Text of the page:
As much as we love adventure and excitement, human beings are creatures of habit. We love our patterns, our schedules, our routine. There is a simple and straightforward reason for this: life is so busy and complicated that we find it helpful to create a little structure to ease the tension of what we should be doing and thinking about.
Like most things in life, there is a good way to apply our obsession with routine and a bad way. The thing itself is a neutral entity, but how we use it can set up practices that add health and vitality to our lives or ones that distract and derail.
Routine is valuable for a couple of reasons. First, it establishes discipline and consistency in our lives. We all strive to be a consistent person and routine helps us to do that even when we do not feel like it. Routine and healthy habits invite us to chase our goals and our dreams even through the hard and challenging (and boring!) times.
The second advantage to routine is that it helps grease the tracks for productivity. Our brain is designed to set up short cuts so we do not have to use significant mental energy every time we do things like tie our shoes. Our scheduled routines can do the same thing in our lives. It keeps us moving rather than building up kinetic energy sitting around trying to figure out what’s next.
That being said, there can be a danger to our patterns and our routine. It can be a quicksand into apathy, sucking the awareness out of life. Some of that yearning, longing, and considering is good and necessary for vibrant living. If we hold too tightly (or too exclusively) to our routines, we close ourselves off to the adventure of change and the invitation to reconsider what we are doing and why.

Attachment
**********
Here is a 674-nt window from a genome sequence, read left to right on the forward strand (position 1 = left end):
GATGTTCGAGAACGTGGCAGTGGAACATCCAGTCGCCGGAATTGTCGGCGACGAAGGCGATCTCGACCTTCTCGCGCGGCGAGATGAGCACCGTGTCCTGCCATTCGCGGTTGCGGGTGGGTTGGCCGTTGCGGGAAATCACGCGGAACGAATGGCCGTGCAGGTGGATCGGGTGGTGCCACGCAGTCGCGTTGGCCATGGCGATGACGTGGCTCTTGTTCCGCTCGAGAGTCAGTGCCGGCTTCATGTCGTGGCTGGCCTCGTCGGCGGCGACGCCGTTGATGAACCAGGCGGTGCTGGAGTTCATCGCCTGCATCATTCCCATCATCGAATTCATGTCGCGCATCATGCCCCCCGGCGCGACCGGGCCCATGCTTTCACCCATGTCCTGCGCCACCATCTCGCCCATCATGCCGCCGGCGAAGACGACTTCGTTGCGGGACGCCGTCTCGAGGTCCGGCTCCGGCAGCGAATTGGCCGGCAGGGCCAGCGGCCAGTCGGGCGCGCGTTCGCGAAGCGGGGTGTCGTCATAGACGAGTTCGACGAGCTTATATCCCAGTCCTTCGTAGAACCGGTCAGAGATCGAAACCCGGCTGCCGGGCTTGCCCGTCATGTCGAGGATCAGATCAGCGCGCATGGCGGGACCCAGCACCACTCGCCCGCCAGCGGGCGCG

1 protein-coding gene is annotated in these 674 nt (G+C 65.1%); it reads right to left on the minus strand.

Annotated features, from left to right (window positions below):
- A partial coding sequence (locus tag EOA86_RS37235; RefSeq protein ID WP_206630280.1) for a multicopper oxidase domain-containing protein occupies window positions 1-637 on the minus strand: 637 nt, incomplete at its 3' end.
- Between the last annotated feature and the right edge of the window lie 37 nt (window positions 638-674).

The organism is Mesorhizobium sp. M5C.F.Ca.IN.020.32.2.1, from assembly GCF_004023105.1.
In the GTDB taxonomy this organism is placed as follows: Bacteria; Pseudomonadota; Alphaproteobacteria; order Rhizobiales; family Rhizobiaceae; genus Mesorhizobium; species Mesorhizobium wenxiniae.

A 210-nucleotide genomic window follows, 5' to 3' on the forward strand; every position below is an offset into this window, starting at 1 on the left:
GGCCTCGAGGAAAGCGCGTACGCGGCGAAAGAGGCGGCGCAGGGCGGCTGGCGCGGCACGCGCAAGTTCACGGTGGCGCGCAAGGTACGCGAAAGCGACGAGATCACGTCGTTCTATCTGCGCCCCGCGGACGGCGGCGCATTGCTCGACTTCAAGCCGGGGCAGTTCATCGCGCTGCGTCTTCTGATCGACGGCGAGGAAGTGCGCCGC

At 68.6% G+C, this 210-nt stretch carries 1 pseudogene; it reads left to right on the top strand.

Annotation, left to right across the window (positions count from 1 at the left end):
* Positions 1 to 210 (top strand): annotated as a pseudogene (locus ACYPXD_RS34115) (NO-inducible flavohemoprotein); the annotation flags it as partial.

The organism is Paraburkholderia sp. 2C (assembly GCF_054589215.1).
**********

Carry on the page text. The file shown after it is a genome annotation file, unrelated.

This problem becomes exponentially dangerous when our routines are not the best for us. When our patterns contain abuse or addiction. Our shortcuts can lead us like zombies toward a life of destruction just as easily (if not more easily) than they can lead us to a life of purpose.
What to do then?
The best way to handle routine is to strike a balance between setting it up and holding it with open hands. And when we set up our routines, we do our best when they are truly aligned with our values and a vision that speaks to those values.
We need to work some interruptions into our routine. Some flex time, some rest, and some time where we reevaluate the effectiveness of our routines and make the changes necessary to improve them.
Like so many things in this life, routine is valuable… and dangerous. It needs to be grounded in truth, honesty, and vision for a desired purpose. It needs to spur us to action, but the right action. Routine is worth setting in place and worth reevaluating. It is a structure that helps guide behavior and manifest meaning.